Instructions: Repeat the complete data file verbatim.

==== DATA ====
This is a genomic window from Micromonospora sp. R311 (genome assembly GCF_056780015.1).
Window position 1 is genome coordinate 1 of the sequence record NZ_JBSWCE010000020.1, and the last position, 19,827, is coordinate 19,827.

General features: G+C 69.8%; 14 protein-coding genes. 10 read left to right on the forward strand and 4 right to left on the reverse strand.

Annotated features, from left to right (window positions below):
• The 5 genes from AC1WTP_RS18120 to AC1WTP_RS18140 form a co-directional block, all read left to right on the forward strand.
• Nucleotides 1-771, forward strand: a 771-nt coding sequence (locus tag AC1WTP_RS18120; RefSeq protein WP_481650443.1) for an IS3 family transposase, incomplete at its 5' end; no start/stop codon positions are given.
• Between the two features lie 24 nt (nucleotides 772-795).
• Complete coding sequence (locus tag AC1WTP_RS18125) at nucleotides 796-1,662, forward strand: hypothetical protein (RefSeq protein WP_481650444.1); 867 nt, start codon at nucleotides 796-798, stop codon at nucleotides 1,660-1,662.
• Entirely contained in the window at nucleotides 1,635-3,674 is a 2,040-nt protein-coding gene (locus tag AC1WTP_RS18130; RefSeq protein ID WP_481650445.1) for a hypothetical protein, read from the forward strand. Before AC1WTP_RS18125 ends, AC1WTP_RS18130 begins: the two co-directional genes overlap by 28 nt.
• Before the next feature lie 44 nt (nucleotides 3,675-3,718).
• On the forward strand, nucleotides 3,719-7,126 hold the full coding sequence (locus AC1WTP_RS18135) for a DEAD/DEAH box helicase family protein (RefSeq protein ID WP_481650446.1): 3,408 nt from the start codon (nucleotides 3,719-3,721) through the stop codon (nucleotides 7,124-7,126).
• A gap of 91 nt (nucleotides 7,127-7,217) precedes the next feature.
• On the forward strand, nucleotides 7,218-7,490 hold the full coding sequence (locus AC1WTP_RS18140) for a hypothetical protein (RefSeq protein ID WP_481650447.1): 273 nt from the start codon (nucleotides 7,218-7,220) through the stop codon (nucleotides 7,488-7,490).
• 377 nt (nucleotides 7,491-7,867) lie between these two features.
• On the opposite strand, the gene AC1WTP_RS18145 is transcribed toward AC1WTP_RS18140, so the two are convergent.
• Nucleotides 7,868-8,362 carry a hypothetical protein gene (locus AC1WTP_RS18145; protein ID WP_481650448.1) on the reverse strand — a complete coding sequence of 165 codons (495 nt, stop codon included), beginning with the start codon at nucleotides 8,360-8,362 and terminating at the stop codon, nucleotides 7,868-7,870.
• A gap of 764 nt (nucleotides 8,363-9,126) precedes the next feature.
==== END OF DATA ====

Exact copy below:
This is a genomic window from Micromonospora sp. R311 (genome assembly GCF_056780015.1).
Window position 1 is genome coordinate 1 of the sequence record NZ_JBSWCE010000020.1, and the last position, 19,827, is coordinate 19,827.

General features: G+C 69.8%; 14 protein-coding genes. 10 read left to right on the forward strand and 4 right to left on the reverse strand.

Annotated features, from left to right (window positions below):
• The 5 genes from AC1WTP_RS18120 to AC1WTP_RS18140 form a co-directional block, all read left to right on the forward strand.
• Nucleotides 1-771, forward strand: a 771-nt coding sequence (locus tag AC1WTP_RS18120; RefSeq protein WP_481650443.1) for an IS3 family transposase, incomplete at its 5' end; no start/stop codon positions are given.
• Between the two features lie 24 nt (nucleotides 772-795).
• Complete coding sequence (locus tag AC1WTP_RS18125) at nucleotides 796-1,662, forward strand: hypothetical protein (RefSeq protein WP_481650444.1); 867 nt, start codon at nucleotides 796-798, stop codon at nucleotides 1,660-1,662.
• Entirely contained in the window at nucleotides 1,635-3,674 is a 2,040-nt protein-coding gene (locus tag AC1WTP_RS18130; RefSeq protein ID WP_481650445.1) for a hypothetical protein, read from the forward strand. Before AC1WTP_RS18125 ends, AC1WTP_RS18130 begins: the two co-directional genes overlap by 28 nt.
• Before the next feature lie 44 nt (nucleotides 3,675-3,718).
• On the forward strand, nucleotides 3,719-7,126 hold the full coding sequence (locus AC1WTP_RS18135) for a DEAD/DEAH box helicase family protein (RefSeq protein ID WP_481650446.1): 3,408 nt from the start codon (nucleotides 3,719-3,721) through the stop codon (nucleotides 7,124-7,126).
• A gap of 91 nt (nucleotides 7,127-7,217) precedes the next feature.
• On the forward strand, nucleotides 7,218-7,490 hold the full coding sequence (locus AC1WTP_RS18140) for a hypothetical protein (RefSeq protein ID WP_481650447.1): 273 nt from the start codon (nucleotides 7,218-7,220) through the stop codon (nucleotides 7,488-7,490).
• 377 nt (nucleotides 7,491-7,867) lie between these two features.
• On the opposite strand, the gene AC1WTP_RS18145 is transcribed toward AC1WTP_RS18140, so the two are convergent.
• Nucleotides 7,868-8,362 carry a hypothetical protein gene (locus AC1WTP_RS18145; protein ID WP_481650448.1) on the reverse strand — a complete coding sequence of 165 codons (495 nt, stop codon included), beginning with the start codon at nucleotides 8,360-8,362 and terminating at the stop codon, nucleotides 7,868-7,870.
• A gap of 764 nt (nucleotides 8,363-9,126) precedes the next feature.